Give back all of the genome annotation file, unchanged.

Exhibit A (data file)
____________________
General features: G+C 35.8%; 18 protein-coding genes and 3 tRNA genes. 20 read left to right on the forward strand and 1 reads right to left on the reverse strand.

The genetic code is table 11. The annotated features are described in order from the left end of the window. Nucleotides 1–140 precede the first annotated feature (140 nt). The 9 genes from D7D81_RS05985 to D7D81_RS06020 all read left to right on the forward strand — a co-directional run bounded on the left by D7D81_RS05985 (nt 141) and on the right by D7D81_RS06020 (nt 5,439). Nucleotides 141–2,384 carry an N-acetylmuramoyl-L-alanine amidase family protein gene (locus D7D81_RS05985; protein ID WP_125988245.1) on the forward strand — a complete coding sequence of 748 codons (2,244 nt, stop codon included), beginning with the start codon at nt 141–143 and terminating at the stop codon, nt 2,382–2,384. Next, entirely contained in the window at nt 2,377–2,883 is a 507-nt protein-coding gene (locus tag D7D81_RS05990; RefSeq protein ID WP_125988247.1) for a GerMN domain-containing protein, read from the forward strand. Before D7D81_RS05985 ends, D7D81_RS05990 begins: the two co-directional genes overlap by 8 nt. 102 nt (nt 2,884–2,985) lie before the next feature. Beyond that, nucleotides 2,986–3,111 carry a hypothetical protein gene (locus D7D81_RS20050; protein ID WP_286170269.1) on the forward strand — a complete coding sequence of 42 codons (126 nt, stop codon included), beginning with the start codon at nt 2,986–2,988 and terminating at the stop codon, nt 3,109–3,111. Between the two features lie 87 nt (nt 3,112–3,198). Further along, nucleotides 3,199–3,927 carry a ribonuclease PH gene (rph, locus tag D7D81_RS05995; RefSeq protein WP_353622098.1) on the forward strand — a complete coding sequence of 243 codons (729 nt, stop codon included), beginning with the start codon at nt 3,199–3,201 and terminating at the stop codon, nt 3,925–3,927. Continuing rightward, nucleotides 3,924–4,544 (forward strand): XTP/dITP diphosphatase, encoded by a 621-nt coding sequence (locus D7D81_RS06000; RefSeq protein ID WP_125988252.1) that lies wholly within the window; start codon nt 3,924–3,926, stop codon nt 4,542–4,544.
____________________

General features: G+C 35.8%; 18 protein-coding genes and 3 tRNA genes. 20 read left to right on the forward strand and 1 reads right to left on the reverse strand.

The genetic code is table 11. The annotated features are described in order from the left end of the window. Nucleotides 1–140 precede the first annotated feature (140 nt). The 9 genes from D7D81_RS05985 to D7D81_RS06020 all read left to right on the forward strand — a co-directional run bounded on the left by D7D81_RS05985 (nt 141) and on the right by D7D81_RS06020 (nt 5,439). Nucleotides 141–2,384 carry an N-acetylmuramoyl-L-alanine amidase family protein gene (locus D7D81_RS05985; protein ID WP_125988245.1) on the forward strand — a complete coding sequence of 748 codons (2,244 nt, stop codon included), beginning with the start codon at nt 141–143 and terminating at the stop codon, nt 2,382–2,384. Next, entirely contained in the window at nt 2,377–2,883 is a 507-nt protein-coding gene (locus tag D7D81_RS05990; RefSeq protein ID WP_125988247.1) for a GerMN domain-containing protein, read from the forward strand. Before D7D81_RS05985 ends, D7D81_RS05990 begins: the two co-directional genes overlap by 8 nt. 102 nt (nt 2,884–2,985) lie before the next feature. Beyond that, nucleotides 2,986–3,111 carry a hypothetical protein gene (locus D7D81_RS20050; protein ID WP_286170269.1) on the forward strand — a complete coding sequence of 42 codons (126 nt, stop codon included), beginning with the start codon at nt 2,986–2,988 and terminating at the stop codon, nt 3,109–3,111. Between the two features lie 87 nt (nt 3,112–3,198). Further along, nucleotides 3,199–3,927 carry a ribonuclease PH gene (rph, locus tag D7D81_RS05995; RefSeq protein WP_353622098.1) on the forward strand — a complete coding sequence of 243 codons (729 nt, stop codon included), beginning with the start codon at nt 3,199–3,201 and terminating at the stop codon, nt 3,925–3,927. Continuing rightward, nucleotides 3,924–4,544 (forward strand): XTP/dITP diphosphatase, encoded by a 621-nt coding sequence (locus D7D81_RS06000; RefSeq protein ID WP_125988252.1) that lies wholly within the window; start codon nt 3,924–3,926, stop codon nt 4,542–4,544.